For Silverchair, being a major alternative act whose members were still underage and in school had definite disadvantages. Their mothers, who acted as their management team for a time, would supervise recording sessions. Furthermore, their fathers took time off from their jobs to chaperon the group's North American tour dates in late 1995 and early 1996, and served as the band's roadies. The trio struck a deal with Newcastle High School whereby they were allowed to complete their schoolwork while on the road. They even earned special credits in music. "It's really great because one of the requirements of this course is to give them a recorded piece of music," Gillies told Fricke. "So we can just give 'em the CD and go, thank you very much!"

Silverchair's Australian fan base grew to monstrous proportions. A group of Melbourne teenage girls formed a tribute band, and though Silverchair tried to limit press coverage to smaller magazines, canceling interviews with Australia's national music press, the coverage was still intense. Their manager, John Watson, informed Fricke that such press hassles are tough for anyone, let alone three unassuming teenagers. Johns was ambushed while riding his bike to school by a photographer who had bribed a classmate to ascertain his route. "It's breathtaking, man, and hard enough for you and I to deal with," Watson told Fricke. "Think about being 16 and having this."

For the Record …

Members include Ben Gillies (born c. 1979), drums; Chris Joannou (born c. 1979), bass; Daniel Johns (born April, 1979), vocals, guitar.

Band formed in 1992, in Merewether, Australia, as the Innocent Criminals; demo tape, with song "Tomorrow," won national competition in Australia; re-recorded song and made video; signed with Murmur Records (an affiliate of Sony Music), released Frogstomp LP, 1995; toured with Red Hot Chili Peppers; released sophomore LP Freak Show, 1997; released Diorama, 2002; released Live from Faraway Stables, 2003; Young Modern, 2007.

Awards: Grand prize in "Pick Me," a talent search contest in Australia, 1994; 20 ARIA awards; 2 APRA awards; 1 World Music award; 3 MTV Video Music awards; 4 Rolling Stone awards.

Addresses: Record company—EMI Australia, 98 - 100 Glover St., P.O. Box 311, Cremorne, NSW 2090. Website—http://www.chairpage.com/.

Surprisingly, their status as rock stars was not an issue at school, to which they returned on a daily basis in 1996 to begin their senior year. "It's pretty much a non-subject," Gillies told Fricke. "People know to stay away from it, and we keep away from it as well." During 1996 the band returned to the studio to record a followup to their ultra-successful debut. Freak Show was produced by Nick Launay, who had done albums for Killing Joke and Gang of Four, and released in early 1997. Its title was a reflection of their intense experiences over the last few years. "Being in a band is a lot like working in a circus or freak show," Johns told a reporter from Guitar World. "You set up and play and then pack up and move to the next city."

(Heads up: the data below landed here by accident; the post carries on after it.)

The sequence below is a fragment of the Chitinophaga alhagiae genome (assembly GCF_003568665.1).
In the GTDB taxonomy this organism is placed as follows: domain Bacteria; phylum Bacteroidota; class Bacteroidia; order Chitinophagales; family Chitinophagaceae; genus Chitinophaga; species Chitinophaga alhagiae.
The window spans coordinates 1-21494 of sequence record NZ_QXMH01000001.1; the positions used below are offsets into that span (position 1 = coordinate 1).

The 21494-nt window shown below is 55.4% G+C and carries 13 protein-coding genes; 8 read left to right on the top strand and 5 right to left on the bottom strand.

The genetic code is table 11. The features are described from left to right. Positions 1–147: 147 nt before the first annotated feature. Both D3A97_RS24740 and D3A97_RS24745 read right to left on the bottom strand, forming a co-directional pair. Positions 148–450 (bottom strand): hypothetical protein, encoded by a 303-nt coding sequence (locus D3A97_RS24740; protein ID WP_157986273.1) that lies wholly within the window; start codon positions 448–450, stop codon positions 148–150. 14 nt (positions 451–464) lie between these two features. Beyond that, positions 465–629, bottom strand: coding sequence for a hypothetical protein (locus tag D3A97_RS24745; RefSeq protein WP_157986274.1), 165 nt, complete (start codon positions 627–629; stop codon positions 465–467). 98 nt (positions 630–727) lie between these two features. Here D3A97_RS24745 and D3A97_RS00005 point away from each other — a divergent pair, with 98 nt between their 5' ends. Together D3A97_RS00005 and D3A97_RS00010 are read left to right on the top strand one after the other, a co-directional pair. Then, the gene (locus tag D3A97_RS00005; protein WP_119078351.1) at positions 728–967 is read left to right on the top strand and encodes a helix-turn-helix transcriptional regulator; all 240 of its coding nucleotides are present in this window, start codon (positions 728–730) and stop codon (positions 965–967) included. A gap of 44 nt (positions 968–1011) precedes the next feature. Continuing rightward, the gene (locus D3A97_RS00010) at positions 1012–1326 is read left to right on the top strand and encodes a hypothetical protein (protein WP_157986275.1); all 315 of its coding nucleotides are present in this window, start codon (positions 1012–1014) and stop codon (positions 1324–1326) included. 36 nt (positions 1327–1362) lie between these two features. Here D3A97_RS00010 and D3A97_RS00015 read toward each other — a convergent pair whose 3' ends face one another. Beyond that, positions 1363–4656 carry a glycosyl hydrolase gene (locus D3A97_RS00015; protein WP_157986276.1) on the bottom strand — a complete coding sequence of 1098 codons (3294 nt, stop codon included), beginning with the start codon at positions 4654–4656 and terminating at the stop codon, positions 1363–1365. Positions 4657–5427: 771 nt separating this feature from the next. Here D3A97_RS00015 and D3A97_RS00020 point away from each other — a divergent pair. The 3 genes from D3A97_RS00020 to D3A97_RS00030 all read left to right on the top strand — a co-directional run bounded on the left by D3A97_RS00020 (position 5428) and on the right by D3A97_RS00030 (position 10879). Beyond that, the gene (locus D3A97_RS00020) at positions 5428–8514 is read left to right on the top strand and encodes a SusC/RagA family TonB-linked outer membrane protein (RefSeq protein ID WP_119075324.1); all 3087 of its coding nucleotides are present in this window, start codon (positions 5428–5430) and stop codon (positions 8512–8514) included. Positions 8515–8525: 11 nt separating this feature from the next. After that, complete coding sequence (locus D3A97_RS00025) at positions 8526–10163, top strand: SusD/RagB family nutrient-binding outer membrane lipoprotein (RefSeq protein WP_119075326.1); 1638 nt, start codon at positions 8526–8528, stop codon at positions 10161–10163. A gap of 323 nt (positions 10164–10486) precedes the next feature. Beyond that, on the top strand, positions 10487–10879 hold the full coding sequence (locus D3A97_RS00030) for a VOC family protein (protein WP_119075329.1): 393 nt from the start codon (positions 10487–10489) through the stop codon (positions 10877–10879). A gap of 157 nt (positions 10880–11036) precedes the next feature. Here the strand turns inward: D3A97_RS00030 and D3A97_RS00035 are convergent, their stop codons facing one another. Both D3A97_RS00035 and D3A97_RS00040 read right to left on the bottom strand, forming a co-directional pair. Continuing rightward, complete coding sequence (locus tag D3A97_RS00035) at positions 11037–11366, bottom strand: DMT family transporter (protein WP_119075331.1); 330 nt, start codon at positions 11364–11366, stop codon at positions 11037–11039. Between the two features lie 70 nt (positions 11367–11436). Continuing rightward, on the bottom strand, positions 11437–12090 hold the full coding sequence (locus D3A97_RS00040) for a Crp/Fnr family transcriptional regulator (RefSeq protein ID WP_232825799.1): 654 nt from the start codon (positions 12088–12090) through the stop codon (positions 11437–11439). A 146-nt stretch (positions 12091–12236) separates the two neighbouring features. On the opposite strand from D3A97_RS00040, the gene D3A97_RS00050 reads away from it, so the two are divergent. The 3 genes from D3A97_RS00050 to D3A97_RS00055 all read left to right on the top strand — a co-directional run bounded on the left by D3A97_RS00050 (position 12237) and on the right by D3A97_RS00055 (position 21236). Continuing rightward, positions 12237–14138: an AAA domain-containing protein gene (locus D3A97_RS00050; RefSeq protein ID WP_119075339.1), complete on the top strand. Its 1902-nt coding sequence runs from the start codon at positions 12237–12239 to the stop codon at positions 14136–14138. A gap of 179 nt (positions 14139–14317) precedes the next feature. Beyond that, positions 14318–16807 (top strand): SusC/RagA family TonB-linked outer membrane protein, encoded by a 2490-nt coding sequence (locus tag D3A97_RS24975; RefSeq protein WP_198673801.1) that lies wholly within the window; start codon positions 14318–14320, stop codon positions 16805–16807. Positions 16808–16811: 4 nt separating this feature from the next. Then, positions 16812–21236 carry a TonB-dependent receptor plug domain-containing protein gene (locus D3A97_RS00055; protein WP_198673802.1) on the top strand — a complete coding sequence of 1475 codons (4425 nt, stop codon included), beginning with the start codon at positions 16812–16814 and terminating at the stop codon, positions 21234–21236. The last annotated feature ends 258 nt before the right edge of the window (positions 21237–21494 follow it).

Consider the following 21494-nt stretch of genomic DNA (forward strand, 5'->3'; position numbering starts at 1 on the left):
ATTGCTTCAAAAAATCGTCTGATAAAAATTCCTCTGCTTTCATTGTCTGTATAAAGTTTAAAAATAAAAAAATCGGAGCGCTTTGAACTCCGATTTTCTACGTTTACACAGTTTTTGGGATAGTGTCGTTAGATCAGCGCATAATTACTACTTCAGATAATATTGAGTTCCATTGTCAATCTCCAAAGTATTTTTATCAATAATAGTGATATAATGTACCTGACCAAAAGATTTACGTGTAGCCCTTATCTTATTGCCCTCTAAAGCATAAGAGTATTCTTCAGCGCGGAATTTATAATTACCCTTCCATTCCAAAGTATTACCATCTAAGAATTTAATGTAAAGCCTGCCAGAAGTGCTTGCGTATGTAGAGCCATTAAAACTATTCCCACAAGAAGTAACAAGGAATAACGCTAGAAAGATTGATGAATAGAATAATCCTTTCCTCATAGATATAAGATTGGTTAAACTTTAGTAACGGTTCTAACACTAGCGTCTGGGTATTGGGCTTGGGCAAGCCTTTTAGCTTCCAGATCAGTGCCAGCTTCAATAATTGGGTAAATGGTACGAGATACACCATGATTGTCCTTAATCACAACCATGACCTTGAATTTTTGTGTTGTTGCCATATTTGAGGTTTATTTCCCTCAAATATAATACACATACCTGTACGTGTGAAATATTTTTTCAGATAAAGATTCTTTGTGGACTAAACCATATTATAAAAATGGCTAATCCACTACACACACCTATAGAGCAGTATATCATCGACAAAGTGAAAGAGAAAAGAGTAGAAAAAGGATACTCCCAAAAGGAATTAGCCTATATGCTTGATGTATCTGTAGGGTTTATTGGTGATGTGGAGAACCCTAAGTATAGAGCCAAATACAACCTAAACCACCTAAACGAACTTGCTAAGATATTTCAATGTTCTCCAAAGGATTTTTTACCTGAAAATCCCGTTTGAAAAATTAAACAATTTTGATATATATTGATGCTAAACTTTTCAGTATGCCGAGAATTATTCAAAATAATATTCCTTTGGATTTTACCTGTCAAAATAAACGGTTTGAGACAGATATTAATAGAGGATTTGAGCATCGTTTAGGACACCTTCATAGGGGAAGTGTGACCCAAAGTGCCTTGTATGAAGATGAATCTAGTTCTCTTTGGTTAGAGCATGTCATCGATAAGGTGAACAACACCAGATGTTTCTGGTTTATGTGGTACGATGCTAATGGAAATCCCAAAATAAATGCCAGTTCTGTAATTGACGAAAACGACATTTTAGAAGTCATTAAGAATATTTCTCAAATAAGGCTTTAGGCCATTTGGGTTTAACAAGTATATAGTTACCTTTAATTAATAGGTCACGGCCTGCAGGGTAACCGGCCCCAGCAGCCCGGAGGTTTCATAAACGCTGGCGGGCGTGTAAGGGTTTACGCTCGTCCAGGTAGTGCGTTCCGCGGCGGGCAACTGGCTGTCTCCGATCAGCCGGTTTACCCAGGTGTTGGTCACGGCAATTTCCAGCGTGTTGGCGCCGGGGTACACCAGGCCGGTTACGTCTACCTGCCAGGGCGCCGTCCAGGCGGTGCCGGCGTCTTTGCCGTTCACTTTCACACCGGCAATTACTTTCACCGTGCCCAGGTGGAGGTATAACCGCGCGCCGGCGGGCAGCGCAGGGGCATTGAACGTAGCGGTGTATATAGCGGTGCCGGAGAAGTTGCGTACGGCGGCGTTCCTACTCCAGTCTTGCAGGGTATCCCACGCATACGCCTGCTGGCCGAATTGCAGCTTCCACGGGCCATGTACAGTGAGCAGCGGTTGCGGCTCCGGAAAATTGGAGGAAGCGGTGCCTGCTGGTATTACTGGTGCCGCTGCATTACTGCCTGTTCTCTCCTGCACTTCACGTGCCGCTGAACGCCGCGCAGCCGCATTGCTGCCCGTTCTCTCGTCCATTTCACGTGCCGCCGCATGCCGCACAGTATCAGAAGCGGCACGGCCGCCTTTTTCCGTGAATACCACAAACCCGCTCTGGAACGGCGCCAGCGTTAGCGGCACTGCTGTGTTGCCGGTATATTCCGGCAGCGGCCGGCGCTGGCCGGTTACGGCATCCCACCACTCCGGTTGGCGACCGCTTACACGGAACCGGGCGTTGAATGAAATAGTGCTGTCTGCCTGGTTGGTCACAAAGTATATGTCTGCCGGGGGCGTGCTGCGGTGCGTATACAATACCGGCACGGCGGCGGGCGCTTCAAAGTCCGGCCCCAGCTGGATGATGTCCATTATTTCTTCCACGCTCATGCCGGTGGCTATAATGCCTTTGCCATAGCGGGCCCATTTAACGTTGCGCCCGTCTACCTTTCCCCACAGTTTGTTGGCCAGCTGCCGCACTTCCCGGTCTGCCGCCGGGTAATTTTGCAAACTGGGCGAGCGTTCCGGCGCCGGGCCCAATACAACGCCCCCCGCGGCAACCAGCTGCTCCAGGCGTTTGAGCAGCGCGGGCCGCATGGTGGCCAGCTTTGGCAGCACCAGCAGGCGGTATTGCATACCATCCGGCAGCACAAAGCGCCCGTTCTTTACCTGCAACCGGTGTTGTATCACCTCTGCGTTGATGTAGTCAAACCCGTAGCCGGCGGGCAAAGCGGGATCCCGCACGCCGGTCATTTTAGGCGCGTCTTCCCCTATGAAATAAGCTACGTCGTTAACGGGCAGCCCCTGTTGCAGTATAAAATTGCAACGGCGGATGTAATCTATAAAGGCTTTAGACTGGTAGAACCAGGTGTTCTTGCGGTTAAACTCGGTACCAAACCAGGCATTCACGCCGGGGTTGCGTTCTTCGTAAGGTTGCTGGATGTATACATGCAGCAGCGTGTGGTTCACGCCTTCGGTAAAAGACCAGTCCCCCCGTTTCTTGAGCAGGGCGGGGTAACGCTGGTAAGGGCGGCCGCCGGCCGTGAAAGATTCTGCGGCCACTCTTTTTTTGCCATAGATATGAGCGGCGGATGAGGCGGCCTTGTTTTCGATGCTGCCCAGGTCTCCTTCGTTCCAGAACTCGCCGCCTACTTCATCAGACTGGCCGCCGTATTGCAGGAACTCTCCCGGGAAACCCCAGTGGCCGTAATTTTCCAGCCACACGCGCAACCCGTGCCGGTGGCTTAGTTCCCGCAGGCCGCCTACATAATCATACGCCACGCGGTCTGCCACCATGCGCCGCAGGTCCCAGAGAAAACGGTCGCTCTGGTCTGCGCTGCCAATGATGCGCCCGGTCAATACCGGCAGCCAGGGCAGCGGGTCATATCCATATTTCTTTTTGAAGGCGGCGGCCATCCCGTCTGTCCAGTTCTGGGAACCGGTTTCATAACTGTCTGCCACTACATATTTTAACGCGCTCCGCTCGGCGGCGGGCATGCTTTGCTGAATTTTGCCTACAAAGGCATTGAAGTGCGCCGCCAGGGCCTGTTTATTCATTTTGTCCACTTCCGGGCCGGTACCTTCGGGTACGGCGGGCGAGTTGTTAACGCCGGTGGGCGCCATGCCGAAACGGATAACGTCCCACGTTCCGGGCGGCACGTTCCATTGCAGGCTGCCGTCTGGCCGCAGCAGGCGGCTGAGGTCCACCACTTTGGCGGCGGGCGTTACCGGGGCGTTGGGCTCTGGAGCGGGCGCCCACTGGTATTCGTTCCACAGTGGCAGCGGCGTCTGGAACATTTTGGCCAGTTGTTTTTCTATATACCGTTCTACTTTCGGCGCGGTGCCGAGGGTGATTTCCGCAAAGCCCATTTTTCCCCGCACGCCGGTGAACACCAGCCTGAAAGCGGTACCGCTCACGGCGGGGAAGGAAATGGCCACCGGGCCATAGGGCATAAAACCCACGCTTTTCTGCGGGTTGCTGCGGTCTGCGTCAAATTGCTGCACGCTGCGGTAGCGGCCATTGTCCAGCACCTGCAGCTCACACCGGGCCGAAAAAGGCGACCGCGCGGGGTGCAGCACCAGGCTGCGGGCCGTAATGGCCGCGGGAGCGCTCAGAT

The songs on Freak Show were also a reflection of a new maturity. Tracks like "Slave," "Abuse Me," and "Cemetery" showed a more introspective dark side as the band members emerged out of adolescence. "On the first album, we didn't have much input into how the songs sounded," Johns admitted to Rolling Stone writer Matt Hendrickson, and Hendrickson agreed that a shift had indeed occurred. "If Frogstomp was a sprawling slab of sound, Freak Show is more diverse, with bursts of guitar blending easily with strings, acoustic moments and quasi-Indian elements," Hendrickson wrote.

When Freak Show was released and began climbing the alternative charts, the band was set to graduate from high school. As 18-year-olds, they remained somewhat indifferent to their future. Gillies used to think about apprenticing with his father, a plumber, but decided he might head into sound engineering instead. Joannou knew that mechanical training awaited him should he grow weary of the rock-star scene. Their manager, however, pointed out that Silverchair's nonchalance was quite normal. "What do you really care about when you're that age?," he asked Fricke. "The only thing that mattered was that you looked good in the eyes of your friends. That you weren't a geek."